USCA: Prioritize the U.S. Beef and Cattle Industry
(WASHINGTON) – On Wednesday, the United States
Cattlemen’s Association (USCA) sent a letter to Secretary of Agriculture Sonny Perdue
urging the prioritization of the U.S. beef and cattle industry over foreign
product during the COVID-19 pandemic.
USCA President Brooke Miller issued the following statement to accompany the letter:
“If bold and immediate action is not taken in the coming weeks, we will witness a mass liquidation in the livestock sector that will take more than a decade of recovery; or instead of the recovery of our industry, we will be forced to import our food like we do everything else. As outlined in our letter, there is not a cattle shortage in this country, and we need to utilize our current domestic supply before turning to foreign beef or cattle.
“Further, we call on the President to establish an emergency work force to return to full operational capacity in U.S. meatpacking plants. With the high unemployment rates we are seeing during this crisis, as well as shortages at the meat counter due to panic-buying, a wartime-like effort is needed to keep Americans fed and to ensure the longevity of US livestock producers. While this pandemic is affecting every American today, action is needed now to ensure the ramifications won't be felt for years to come. A safe and abundant food supply is something that all Americans have come to depend on, and we must continue to look at all possible solutions to ensure this is the case for generations to come.”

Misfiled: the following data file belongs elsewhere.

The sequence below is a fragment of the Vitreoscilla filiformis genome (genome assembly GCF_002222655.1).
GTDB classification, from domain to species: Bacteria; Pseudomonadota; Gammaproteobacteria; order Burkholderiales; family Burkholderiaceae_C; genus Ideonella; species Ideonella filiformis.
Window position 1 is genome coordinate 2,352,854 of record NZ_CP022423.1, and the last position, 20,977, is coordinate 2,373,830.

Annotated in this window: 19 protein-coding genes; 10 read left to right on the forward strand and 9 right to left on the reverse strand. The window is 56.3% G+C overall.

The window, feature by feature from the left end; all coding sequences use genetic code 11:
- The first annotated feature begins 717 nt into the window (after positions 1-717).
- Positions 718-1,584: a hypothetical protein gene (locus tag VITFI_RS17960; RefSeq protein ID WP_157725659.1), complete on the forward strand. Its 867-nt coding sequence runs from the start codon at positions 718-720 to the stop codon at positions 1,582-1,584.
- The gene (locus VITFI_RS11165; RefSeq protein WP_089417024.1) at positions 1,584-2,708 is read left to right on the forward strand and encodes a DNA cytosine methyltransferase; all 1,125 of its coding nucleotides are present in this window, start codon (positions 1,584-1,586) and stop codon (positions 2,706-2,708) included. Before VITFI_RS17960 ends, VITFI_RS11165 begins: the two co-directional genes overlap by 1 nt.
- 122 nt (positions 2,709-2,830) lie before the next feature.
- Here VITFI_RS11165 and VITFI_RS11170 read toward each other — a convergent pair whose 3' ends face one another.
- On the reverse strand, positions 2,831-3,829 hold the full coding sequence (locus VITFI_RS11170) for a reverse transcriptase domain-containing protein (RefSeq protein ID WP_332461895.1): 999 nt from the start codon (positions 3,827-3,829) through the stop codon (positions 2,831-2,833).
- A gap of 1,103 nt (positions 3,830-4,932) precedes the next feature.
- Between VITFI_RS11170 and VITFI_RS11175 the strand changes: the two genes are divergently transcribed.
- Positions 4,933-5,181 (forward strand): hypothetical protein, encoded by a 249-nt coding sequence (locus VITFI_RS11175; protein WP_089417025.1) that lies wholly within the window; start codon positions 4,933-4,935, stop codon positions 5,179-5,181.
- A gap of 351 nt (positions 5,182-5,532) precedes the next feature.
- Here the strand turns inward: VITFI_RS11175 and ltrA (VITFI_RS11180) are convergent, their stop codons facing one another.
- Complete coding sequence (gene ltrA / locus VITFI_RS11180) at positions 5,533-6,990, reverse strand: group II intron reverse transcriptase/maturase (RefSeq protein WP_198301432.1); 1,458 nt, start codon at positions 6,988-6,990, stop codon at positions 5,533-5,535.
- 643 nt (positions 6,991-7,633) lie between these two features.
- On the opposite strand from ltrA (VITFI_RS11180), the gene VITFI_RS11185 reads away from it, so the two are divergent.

Copy of Letter Below
Dear Secretary Perdue;
As the U.S. beef and cattle industry endeavors to supply the nation with an affordable, abundant protein supply, the United States Cattlemen’s Association (USCA) requests action be taken immediately to support domestic production to the fullest extent possible. A wartime effort is needed to continue putting American food on American plates during these historic times. To that effect, we ask that the U.S. Department of Agriculture work with meatpackers to ensure preference is given to procuring cattle that have been born and raised in the U.S.
Reports of a nationwide meat shortage have monopolized media coverage, but the reality is, we have plenty of cattle ready to move through the supply chain. In some parts of the U.S., producers are facing unimaginable decisions on what to do with their surplus of animals. The industry is facing nearly five weeks of backlogs and slowdowns, with less than 500,000 federally inspected cattle being slaughtered each week. For every week that this occurs, it is estimated that 150,000 to 240,000 cattle will be carried forward.1 Further, historically low prices plague the industry despite a high demand for their product in retail stores. To restore balance in the marketplace, U.S. meatpackers should prioritize slaughtering and processing domestic cattle before imported cattle or beef.
USCA is appreciative of President Donald J. Trump’s decision to step in and ensure the safety and security of the food supply chain through the Defense Production Act. In his executive order, the President declares that the “Secretary of Agriculture shall use the authority under section 101 of the Act…to determine the proper nationwide priorities and allocation of all the materials, services, and facilities necessary to ensure the continued supply of meat and poultry.”
It is our belief that this request falls under the Secretary’s authority “to determine the proper nationwide priorities and allocation” to ensure continuity of the U.S. meat and poultry supply. The President’s utilization of a wartime clause proves what U.S. producers already know – we need bold and immediate action from our nation’s leaders.
Thank you for your consideration of this matter.
Dr. Brooke Miller, M.D.
President, United States Cattlemen’s Association
1 Fish, C. (2020, 05 05). The Beef Read. Retrieved from https://www.thebeefread.com/2020/05/05/production-challenges-persist/